A Confluence Of Fairs And Sights: Rampur Bushehr
Traveling is important to humans. We are communal creatures that all belong to the same species, but our location determines society’s actions based on cultural and governmental laws. Traveling is important for human happiness and mental health. Studies show that travel can be a great mental and physical stimulant in today’s very demanding world where individuals are constantly dealing with the stresses of work, relationships and maintaining a family. It can be incredibly daunting to travel to places with language and cultural barriers, to learn emotional rules, and more. The military is one of those wonderful organizations that draws on the practical experience of its personnel to overcome the challenges posed by the vicissitudes of terrain, people, languages and cultural diversity, thereby building mental resilience. and physical by its very nature to post them all. across the country and even abroad. This ability of an individual to take on all the above imponderables in their stride while traveling imprints in their psyche for the duration of their life and ultimately shapes their personality. In one of my previous articles, I had dwelt on the royal domain of ‘Rampur Bushehr’ in general, but the present article focuses in particular on the fairs (melas) and tourist places which are like jewels in the collar of one of the once great estates of today’s Himachal Pradesh, as I remember them.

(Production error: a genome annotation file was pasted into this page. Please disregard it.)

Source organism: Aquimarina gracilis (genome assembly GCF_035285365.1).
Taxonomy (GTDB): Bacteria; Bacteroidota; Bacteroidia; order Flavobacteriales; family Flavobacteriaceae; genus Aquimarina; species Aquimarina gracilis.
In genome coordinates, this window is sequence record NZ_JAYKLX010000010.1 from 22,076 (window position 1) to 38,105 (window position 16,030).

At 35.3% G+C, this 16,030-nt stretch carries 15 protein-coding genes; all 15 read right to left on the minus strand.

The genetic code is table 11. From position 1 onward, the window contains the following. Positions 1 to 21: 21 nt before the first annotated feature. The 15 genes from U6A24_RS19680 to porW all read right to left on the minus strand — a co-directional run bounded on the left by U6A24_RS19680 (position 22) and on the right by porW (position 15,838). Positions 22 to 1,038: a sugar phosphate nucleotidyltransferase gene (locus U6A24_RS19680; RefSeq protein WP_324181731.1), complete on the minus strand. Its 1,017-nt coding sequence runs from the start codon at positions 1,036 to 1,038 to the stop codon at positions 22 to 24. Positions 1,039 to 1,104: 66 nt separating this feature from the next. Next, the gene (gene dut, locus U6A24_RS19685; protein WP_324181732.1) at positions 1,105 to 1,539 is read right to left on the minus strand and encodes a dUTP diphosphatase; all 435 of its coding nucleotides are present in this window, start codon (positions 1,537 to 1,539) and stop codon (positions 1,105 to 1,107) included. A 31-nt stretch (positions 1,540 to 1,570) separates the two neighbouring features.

Having had the opportunity to serve in the general area of ’Kinnaur’ in the mid 90s, I had the good fortune and the opportunity to travel to many places of interest including ‘Rampur Bushehr’ my current subject of interest . As mentioned in one of my previous posts on Rampur Bushehr, since it is one of the largest royal estates in HP which came into existence in 1948 as a union territory, the place still has an air of old world charm, intrigue, fairs, temples, and places of tourist interest that have yet to be put on the tourist map. Fairs and festivals are an integral part of our ancient civilization which we cherish endlessly. They act as bridges of humanity for posterity. An important way for young people to help display their handicrafts, arts/artifacts as well as the cultural happenings that come with such events.Himachal Pradesh has been bequeathed with an unparalleled number of fairs and festivals with an itinerary throughout year round for an avid traveler to explore, which act as a catalyst for its people to show off their talent. The evolution of times and of the socio-cultural environment has of course affected the brilliance of these events, but congratulations to the inhabitants who have been the “flag bearers” by often maintaining the essence of these fairs and festivals through their unfailing involvement.